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Construct validity and dimensionality of the measure of criminal social identity using data drawn from American, Pakistani, and Polish inmates

Construct validity and dimensionality of the measure of criminal social identity using data drawn... PurposeThe purpose of this paper is to test the construct validity and dimensionality of the measure of criminal social identity (MCSI) within both a combined sample of American, Pakistani, and Polish inmates, as well as examined as individual country samples.Design/methodology/approachAdopting a cross-sectional survey design, the opportunistic sample consisted of offenders incarcerated in three different countries; 351 inmates from Poland, 501 from the USA, and 319 from Pakistan (combined data set n=1,171), with inmates completing anonymous, self-administered, paper-and-pencil questionnaires. Traditional confirmatory factor analysis, along with confirmatory bi-factor modelling, was used in order to examine the fit of four different models of criminal social identity (CSI).FindingsResults revealed that data were best explained by a three-factor model of CSI (cognitive centrality, in-group ties, and in-group affect) within both combined and individual offender samples. Composite reliability indicated that the three factors were measured with very good reliability.Research limitations/implicationsValidation of the MCSI within the large cross-cultural combined prison sample provides substantial support for the measure’s reliability and utility across diverse offender samples. Consideration of low factor loadings of items one and three for the Pakistan data set and item two for the US data set, leads the researchers to outline possible recommendations that these questions be reworded and additional items be added.Originality/valueThis is the first study to validate MCSI cross-culturally and specifically utilising a western prison sample, consisting of male and female offenders. http://www.deepdyve.com/assets/images/DeepDyve-Logo-lg.png Journal of Criminal Psychology Emerald Publishing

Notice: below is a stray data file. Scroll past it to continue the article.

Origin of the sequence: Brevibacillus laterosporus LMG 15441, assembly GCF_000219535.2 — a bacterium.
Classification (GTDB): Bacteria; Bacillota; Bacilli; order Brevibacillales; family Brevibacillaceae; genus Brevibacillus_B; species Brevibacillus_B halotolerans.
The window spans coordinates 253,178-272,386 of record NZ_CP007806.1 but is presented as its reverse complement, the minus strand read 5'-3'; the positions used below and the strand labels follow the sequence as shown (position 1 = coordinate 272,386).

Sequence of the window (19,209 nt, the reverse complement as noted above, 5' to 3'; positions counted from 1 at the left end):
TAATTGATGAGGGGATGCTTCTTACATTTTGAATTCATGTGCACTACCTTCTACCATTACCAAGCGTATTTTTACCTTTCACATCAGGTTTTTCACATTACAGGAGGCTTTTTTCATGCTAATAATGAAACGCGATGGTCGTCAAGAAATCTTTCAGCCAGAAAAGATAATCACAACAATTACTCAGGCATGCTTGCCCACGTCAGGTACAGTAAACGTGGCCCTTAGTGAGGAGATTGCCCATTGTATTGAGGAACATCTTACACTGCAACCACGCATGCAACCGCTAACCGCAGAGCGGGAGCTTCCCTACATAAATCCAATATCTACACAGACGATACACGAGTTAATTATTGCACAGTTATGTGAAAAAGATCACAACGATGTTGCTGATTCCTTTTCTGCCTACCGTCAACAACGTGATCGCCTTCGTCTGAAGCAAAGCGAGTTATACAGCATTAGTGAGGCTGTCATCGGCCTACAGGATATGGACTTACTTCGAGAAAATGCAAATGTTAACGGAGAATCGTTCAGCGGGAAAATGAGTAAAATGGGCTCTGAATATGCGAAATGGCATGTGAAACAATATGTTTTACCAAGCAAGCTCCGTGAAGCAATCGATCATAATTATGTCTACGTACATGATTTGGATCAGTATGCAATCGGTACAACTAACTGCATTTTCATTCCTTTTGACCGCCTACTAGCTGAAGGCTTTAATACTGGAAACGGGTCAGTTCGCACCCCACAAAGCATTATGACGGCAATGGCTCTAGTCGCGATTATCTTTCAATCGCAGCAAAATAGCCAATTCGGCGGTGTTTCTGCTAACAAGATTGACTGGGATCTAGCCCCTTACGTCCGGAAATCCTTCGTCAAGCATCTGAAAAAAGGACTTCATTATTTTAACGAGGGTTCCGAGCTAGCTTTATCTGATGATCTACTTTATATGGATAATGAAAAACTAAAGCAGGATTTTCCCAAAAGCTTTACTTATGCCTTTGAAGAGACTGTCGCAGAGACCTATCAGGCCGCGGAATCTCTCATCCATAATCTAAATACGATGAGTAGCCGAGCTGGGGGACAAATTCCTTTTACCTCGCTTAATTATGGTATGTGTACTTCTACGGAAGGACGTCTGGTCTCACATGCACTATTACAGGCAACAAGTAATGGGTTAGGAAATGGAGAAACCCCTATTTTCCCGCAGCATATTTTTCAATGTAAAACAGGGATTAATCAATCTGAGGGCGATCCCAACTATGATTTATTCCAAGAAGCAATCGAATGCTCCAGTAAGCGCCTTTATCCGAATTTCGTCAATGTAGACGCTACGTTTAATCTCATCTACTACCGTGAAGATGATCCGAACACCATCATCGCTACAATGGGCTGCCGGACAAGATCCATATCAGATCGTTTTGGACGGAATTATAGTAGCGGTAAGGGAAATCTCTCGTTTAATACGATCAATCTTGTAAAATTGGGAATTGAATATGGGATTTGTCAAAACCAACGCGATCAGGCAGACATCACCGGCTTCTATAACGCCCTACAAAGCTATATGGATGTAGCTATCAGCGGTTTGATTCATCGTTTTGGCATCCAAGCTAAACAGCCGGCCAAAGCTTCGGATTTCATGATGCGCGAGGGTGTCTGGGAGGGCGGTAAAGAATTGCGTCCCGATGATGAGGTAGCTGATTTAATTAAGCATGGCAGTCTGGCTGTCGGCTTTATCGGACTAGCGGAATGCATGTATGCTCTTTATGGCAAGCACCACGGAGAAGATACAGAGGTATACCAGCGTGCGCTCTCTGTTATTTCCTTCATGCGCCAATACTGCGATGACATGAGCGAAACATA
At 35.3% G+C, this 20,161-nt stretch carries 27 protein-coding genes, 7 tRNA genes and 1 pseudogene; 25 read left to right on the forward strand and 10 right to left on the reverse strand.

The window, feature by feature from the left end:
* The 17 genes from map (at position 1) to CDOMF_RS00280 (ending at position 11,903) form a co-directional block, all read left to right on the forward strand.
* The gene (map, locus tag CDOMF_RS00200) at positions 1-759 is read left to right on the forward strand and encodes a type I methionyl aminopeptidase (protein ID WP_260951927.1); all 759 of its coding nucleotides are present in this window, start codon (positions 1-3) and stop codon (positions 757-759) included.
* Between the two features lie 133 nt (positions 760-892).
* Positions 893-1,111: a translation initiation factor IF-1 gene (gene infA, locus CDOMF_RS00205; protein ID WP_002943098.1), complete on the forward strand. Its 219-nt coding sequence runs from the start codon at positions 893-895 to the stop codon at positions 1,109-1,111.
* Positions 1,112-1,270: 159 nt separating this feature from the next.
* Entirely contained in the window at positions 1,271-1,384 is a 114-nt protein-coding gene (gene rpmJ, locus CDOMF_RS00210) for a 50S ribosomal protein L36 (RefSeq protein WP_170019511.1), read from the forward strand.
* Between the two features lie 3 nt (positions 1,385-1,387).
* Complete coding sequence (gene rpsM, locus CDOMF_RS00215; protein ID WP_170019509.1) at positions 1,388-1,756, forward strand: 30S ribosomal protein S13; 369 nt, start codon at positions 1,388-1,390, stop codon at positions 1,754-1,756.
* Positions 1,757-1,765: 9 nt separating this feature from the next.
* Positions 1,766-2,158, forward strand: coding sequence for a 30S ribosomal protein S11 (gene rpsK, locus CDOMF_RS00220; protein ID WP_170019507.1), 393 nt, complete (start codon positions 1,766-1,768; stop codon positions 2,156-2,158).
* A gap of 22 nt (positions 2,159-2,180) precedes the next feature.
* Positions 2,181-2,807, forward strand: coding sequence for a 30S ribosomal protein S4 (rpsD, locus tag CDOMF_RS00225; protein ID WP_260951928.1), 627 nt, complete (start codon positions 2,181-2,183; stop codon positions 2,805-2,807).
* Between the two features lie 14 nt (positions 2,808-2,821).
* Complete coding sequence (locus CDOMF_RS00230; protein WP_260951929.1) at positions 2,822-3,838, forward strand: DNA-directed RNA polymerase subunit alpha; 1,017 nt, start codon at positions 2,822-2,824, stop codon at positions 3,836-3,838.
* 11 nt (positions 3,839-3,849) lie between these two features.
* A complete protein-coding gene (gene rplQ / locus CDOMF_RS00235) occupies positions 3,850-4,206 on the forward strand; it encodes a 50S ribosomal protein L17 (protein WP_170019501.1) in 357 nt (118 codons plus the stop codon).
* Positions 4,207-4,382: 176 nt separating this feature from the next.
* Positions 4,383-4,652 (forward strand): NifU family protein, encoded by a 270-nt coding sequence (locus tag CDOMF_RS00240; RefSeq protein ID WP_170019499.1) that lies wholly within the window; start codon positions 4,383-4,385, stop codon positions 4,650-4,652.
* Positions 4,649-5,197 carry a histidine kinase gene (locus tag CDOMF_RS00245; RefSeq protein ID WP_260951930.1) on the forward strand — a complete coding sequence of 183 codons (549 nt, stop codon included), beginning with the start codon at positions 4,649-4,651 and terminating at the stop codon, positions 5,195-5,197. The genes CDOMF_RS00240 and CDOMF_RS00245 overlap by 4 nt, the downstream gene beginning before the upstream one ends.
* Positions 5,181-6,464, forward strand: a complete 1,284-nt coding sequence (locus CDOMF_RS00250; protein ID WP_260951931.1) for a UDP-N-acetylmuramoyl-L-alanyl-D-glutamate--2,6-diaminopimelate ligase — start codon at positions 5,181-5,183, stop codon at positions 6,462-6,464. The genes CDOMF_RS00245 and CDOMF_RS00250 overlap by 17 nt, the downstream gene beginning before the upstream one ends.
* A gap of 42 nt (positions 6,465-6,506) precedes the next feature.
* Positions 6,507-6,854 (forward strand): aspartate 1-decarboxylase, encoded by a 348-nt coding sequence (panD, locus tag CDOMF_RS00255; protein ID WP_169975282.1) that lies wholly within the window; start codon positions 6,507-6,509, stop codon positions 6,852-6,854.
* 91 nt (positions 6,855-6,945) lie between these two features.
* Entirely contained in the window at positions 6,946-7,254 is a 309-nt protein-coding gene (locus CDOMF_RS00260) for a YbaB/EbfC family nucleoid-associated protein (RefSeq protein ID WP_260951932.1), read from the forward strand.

Construct validity and dimensionality of the measure of criminal social identity using data drawn from American, Pakistani, and Polish inmates

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References (58)

Publisher
Emerald Publishing
Copyright
Copyright © Emerald Group Publishing Limited
ISSN
2009-3829
DOI
10.1108/JCP-07-2016-0020
Publisher site
See Article on Publisher Site

Abstract

PurposeThe purpose of this paper is to test the construct validity and dimensionality of the measure of criminal social identity (MCSI) within both a combined sample of American, Pakistani, and Polish inmates, as well as examined as individual country samples.Design/methodology/approachAdopting a cross-sectional survey design, the opportunistic sample consisted of offenders incarcerated in three different countries; 351 inmates from Poland, 501 from the USA, and 319 from Pakistan (combined data set n=1,171), with inmates completing anonymous, self-administered, paper-and-pencil questionnaires. Traditional confirmatory factor analysis, along with confirmatory bi-factor modelling, was used in order to examine the fit of four different models of criminal social identity (CSI).FindingsResults revealed that data were best explained by a three-factor model of CSI (cognitive centrality, in-group ties, and in-group affect) within both combined and individual offender samples. Composite reliability indicated that the three factors were measured with very good reliability.Research limitations/implicationsValidation of the MCSI within the large cross-cultural combined prison sample provides substantial support for the measure’s reliability and utility across diverse offender samples. Consideration of low factor loadings of items one and three for the Pakistan data set and item two for the US data set, leads the researchers to outline possible recommendations that these questions be reworded and additional items be added.Originality/valueThis is the first study to validate MCSI cross-culturally and specifically utilising a western prison sample, consisting of male and female offenders.

Journal

Journal of Criminal PsychologyEmerald Publishing

Published: Aug 1, 2016

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